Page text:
The summer holiday season has arrived – but for those on the Australian east coast, you’d be forgiven for questioning if summer is actually here. ‘The Bureau’ (as they were hoping to be called after a rebranding that didn’t quite go to plan) tells us that Christmas Day will be warmer – so, there are reasons to be optimistic. The dry weather will be welcomed by rural and urban communities along the east coast – communities that have had to deal with repeated floods. Hopefully 2023 will bring a ‘goldilocks year’ – not too hot, not too warm, not too wet, and not too dry!
For me, much of the past few weeks has been spent thinking about how CEAT can help the ANU forge closer links with companies working in the area of ‘biofactories’. As regular readers will know, CEAT has helped the ANU develop a long-term collaboration with the Canadian-based Medicago Inc. – a company that tricks plants into producing proteins that when harvested and purified are used as vaccines (including a COVID-19 vaccine). As we approach the mid-point of our five-year agreement with Medicago, I have been reflecting on some of the fantastic work that has been done by researchers in the ANU node of the Australian Plant Phenomics Facility (APPF) and the ANU School of Computing for Medicago. The project is an exemplar of how researchers from different disciplines can work together to develop highly novel tools needed by industry.
Staying with the ‘biofactories’ theme, a few of us from CEAT and ANU Business Engagement and Commercialisation were lucky enough last week to visit Anna El Tahchy at Nourish Ingredients at their new production and R&D facility in Canberra. Nourish is a major success story in Canberra, having emerged from CSIRO as a start-up that uses yeast to produce fats–and thus flavour–needed for alternative protein market. In recent years, Nourish has been a CEAT Innovation Hub member and collaborated with researchers in the Research School of Chemistry at ANU. The reason for the visit was to discuss areas where the ANU could continue to support companies such as Nourish. A key priority as we head into the new year, is ensuring that Nourish has access to a pipeline of highly-trained students and staff with the knowledge and skills needed to help the company continue to grow. We look forward to working with Nourish and others to develop programs that can provide that talent pipeline, starting with some workshops in early 2023 that scope out the need and potential solutions.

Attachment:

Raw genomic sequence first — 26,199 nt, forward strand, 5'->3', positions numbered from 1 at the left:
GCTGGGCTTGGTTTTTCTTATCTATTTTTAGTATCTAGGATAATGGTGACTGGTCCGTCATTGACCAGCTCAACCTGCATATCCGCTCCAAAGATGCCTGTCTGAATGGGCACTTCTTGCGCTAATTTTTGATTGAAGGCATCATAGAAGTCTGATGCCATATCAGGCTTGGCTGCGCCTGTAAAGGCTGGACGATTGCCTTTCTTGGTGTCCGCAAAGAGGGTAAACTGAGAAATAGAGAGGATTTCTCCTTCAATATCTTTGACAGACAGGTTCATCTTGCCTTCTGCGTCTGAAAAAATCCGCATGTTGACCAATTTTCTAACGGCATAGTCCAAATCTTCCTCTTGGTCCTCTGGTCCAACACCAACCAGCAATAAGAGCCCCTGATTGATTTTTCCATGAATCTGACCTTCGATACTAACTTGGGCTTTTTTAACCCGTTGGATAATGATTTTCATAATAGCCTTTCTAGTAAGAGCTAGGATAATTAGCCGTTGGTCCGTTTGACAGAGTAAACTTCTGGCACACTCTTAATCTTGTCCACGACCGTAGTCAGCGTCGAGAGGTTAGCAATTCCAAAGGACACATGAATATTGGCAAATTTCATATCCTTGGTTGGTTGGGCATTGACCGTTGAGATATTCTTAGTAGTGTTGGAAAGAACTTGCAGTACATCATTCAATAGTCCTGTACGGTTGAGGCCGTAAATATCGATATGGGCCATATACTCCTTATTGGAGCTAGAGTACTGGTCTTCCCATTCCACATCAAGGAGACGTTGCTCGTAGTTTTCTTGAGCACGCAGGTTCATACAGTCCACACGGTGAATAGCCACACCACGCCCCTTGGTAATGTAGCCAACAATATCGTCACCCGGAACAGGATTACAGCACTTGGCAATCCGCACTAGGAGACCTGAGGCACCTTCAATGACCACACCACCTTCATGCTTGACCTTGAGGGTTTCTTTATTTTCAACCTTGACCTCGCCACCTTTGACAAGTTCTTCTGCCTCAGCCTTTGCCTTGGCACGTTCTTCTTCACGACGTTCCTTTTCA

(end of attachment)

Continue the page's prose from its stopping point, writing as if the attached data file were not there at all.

December is also the month that CEAT says farewell to Robin Fieldhouse. Robin joined CEAT earlier in 2022 as parental cover for Marty Amidy, the lead of CEAT’s Research Translation Initiative. Robin is moving across the road to help the CSIRO’s UpCell team develop a process technology “for the super-efficient and scalable production of specialised performance proteins in food-appropriate quality, quantity and cost”. We look forward to UpCell joining Nourish as another Canberra start-up success story. Our thanks to Robin for his contribution to CEAT.
Finally, as I noted last month, CEAT is looking to appoint experienced and senior team players with established networks who can help us build engagement between the ANU, industry and government, and help the University translate research to impact. We see this as a unique opportunity for professionals with experience in industry and/or government to apply their knowledge and experience to innovative and transformative projects that solve real world problems. The role is based on campus at ANU, with flexibility to work from anywhere. If this has piqued your interest, please get in touch ([email protected]) with a two-page letter detailing your speciality and how you’d add value. We’d love to talk with you about the range of ways in which we could work together.
A huge thanks to the CEAT team – it is a privilege to work with such a dedicated and talented team on helping forge closer links between ANU and the agri-food innovation ecosystem.
Best wishes and Merry Christmas.
Owen Atkin, Director, CEAT